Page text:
Baked Bacon Rolls (蜜汁焗烟肉, RM6.00) consist of bacon strips wrapped around minced pork. Served in sweet-tangy sauce, these rolls are quite succulent.
Egg Tart (蛋挞, RM2.00 each) is another popular item during a dim sum feast. The flaky crust is filled with soft egg custard, making the tart quite satisfying.
Banana Prawn (香蕉虾, RM6.50) is a new item that has yet to be listed on the regular menu. The odd marriage between banana and shrimps presents an interesting combination of flavors, but I would say that people's response to this dish can be very polarizing.
Prawn Rice Flour (鲜虾肠粉, RM5.00) is made from a sheet of steamed rice flour, which is folded over with fresh shrimps and then served with light soy sauce, dried shrimps, chopped scallion and fried onions. The scallop version is also available. This Hong Kong-style dish is similar to chee cheong fun (猪肠粉) in terms of flour texture, but the respective sauces are significantly different from each other.
Also common in dim sum restaurants is Minced Pork Congee With Century Egg (皮蛋廋肉粥, RM4.00). Hong Kong's congee differs from local porridge in the fact that the rice grains are nearly disintegrated into the mushy mass. Also added to the congee are crispy crackers, julienned ginger, chopped scallion and sesame oil.
As for noodles, one of Fu Er Dai's signature dishes is the Braised Fish Head Yin Yong (红烧鱼头鸳鸯, RM18.00 for medium portion). This noodle dish is cooked to order, so expect to wait for a while. The term "yin yong" refers to the fact that two types of noodles are used: flat noodle (河粉) and rice vermicelli (米粉). However, the main appeal of this dish is grouper (石斑鱼). The fish head does not contain much flesh, though.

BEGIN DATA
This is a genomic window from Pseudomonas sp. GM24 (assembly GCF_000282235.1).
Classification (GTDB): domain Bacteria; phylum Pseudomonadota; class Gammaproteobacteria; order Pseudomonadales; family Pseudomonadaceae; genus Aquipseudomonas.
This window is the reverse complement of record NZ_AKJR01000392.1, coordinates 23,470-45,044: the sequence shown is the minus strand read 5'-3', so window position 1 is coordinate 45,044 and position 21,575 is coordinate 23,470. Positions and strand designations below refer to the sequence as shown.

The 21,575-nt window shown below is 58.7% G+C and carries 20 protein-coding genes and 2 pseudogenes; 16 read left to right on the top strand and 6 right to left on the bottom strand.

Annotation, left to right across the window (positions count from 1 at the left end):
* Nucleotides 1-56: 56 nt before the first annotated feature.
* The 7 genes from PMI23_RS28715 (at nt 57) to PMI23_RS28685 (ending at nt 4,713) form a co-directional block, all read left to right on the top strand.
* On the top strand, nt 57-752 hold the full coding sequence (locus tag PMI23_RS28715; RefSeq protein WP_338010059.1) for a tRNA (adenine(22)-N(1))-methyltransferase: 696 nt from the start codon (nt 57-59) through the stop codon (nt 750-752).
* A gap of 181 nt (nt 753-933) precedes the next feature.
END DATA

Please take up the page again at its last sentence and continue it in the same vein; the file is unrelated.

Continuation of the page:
Another popular choice is Sin Chew Fried Mee Hun (星洲炒香粉, RM11.00 for medium portion). Rice vermicelli is stir-fried with shrimps, egg and bean sprouts. Tomato and chili ketchup serve as primary flavoring. Fried onion is sprinkled on top to enhance aroma and mouthfeel.
There aren't many desserts on Fu Er Dai's dim sum menu. However if you are here on weekends, you should try the Osmanthus Jelly (桂花糕, RM4.50). This dessert is pleasantly sweet and is loaded with osmanthus flowers (桂花) and wolfberries (枸杞).
Chinese tea, especially Pu Er (普洱, RM1.30 per person), is often paired with dim sum. The soothing tea not only helps to cleanse the palate, but is also effective in improving digestion. There are several hot water dispensers at the dining area where customers can refill their own teapots.
Considering the food quality, Fu Er Dai's dim sum is quite affordable for most people. This explains why the restaurant is packed with customers on weekends. To avoid the crowd, it is advisable to arrive before 9:00am. The restaurant has a small parking area but it fills up very quickly. Alternatively, customers can park at the adjacent land for RM3.00 per vehicle.
Fu Er Dai's dim sum is available from 6:30am to 2:00pm every day. In the evening, the restaurant serves fish head noodles instead. I am looking forward to trying the dinner menu.

Name: Fu Er Dai (富二代)
Address: 7, Jalan Sultan Ahmad Shah, 10050 George Town, Pulau Pinang
Contact: 04-251-9289
Business hours: 6:30am-2:00pm, 6:00pm-12:00am
Website: https://www.facebook.com/fuerdaipg
Coordinates: 5.42314 N, 100.33274 E
Directions: Driving westward along Jalan Sultan Ahmad Shah, Fu Er Dai is located on the left immediately after the Old Protestant Cemetery. The restaurant is directly opposite of Thirty Two At The Mansion. There are parking spaces next to the restaurant, and also on the private land adjacent to it.